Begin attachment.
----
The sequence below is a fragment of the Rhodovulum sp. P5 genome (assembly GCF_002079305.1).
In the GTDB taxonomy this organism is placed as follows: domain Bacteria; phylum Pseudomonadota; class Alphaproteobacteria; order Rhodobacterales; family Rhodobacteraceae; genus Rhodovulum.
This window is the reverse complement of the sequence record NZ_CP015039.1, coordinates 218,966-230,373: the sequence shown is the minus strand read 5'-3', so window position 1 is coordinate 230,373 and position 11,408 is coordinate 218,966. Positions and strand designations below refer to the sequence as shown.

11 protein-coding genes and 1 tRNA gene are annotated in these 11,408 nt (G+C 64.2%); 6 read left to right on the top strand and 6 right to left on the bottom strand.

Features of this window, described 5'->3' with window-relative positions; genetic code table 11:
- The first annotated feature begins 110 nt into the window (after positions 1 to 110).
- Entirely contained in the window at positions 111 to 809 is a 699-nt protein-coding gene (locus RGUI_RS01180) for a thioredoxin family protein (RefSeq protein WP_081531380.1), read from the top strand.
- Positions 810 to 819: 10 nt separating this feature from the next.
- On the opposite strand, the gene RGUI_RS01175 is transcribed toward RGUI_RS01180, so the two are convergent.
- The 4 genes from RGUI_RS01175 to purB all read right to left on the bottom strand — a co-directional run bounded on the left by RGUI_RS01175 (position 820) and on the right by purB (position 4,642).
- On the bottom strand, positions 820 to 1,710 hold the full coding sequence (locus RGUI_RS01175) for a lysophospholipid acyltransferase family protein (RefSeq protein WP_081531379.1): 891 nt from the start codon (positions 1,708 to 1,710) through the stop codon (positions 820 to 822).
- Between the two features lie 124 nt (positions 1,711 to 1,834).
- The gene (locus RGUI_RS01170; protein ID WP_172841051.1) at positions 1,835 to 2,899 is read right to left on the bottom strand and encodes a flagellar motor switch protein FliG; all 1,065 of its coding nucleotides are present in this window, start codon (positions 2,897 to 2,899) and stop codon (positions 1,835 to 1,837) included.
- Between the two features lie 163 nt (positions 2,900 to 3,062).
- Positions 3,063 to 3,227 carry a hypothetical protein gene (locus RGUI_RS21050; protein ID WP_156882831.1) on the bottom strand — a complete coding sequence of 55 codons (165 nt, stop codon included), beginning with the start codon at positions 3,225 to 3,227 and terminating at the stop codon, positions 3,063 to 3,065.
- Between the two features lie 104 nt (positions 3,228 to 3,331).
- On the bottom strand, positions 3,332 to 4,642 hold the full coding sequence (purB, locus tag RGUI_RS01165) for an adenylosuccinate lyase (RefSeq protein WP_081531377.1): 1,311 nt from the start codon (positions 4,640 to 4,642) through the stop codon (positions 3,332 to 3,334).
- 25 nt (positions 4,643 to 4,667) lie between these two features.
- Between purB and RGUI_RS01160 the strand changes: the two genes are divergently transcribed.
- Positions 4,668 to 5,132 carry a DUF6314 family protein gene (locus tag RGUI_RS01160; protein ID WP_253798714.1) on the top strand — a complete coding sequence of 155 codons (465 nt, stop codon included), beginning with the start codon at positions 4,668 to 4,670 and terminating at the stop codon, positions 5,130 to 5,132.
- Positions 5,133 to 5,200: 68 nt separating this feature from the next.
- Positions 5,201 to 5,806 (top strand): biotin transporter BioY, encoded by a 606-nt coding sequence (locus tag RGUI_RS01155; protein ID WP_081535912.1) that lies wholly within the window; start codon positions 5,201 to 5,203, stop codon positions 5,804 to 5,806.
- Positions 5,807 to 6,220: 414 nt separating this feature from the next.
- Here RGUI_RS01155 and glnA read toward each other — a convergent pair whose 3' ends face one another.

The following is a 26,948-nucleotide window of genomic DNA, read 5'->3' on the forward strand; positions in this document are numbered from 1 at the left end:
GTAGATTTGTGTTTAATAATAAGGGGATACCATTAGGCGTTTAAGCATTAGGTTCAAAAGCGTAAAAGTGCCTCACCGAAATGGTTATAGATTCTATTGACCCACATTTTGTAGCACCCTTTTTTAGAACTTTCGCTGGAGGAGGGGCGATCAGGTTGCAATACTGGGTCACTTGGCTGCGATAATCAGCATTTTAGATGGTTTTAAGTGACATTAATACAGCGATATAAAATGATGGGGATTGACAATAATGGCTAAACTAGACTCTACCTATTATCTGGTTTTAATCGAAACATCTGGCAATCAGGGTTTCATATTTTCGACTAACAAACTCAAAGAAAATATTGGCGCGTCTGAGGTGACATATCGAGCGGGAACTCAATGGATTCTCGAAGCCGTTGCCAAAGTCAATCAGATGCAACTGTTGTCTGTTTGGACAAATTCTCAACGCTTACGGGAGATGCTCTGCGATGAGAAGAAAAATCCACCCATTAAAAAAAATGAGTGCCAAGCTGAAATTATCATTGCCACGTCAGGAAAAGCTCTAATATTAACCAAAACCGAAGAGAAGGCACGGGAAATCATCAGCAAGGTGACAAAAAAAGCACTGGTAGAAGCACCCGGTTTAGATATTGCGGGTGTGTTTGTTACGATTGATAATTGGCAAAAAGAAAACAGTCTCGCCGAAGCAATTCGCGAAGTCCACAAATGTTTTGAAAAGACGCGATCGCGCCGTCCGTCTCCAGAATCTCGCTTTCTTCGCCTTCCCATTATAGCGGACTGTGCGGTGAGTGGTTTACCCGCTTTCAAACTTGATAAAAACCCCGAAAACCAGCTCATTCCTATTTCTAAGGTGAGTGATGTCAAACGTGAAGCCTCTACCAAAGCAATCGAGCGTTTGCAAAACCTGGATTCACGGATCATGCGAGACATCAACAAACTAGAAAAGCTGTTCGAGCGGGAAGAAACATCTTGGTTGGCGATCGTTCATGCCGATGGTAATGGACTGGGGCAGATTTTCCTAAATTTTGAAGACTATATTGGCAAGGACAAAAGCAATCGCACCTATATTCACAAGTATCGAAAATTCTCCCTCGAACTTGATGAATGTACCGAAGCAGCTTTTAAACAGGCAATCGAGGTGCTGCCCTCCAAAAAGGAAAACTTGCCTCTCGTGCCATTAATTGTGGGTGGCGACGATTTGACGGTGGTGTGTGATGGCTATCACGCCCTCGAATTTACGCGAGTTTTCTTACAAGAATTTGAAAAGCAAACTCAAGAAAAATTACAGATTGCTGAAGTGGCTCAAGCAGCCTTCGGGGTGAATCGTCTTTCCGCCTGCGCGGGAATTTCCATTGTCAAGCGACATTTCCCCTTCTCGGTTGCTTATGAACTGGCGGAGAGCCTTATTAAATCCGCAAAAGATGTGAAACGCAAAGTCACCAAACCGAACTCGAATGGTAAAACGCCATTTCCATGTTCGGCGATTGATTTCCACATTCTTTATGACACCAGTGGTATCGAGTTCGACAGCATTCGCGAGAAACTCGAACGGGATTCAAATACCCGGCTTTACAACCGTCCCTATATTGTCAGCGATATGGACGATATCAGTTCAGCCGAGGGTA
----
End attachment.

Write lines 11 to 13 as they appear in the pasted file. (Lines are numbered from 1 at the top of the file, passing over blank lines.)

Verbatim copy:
- On the bottom strand, positions 820 to 1,710 hold the full coding sequence (locus RGUI_RS01175) for a lysophospholipid acyltransferase family protein (RefSeq protein WP_081531379.1): 891 nt from the start codon (positions 1,708 to 1,710) through the stop codon (positions 820 to 822).
- Between the two features lie 124 nt (positions 1,711 to 1,834).
- The gene (locus RGUI_RS01170; protein ID WP_172841051.1) at positions 1,835 to 2,899 is read right to left on the bottom strand and encodes a flagellar motor switch protein FliG; all 1,065 of its coding nucleotides are present in this window, start codon (positions 2,897 to 2,899) and stop codon (positions 1,835 to 1,837) included.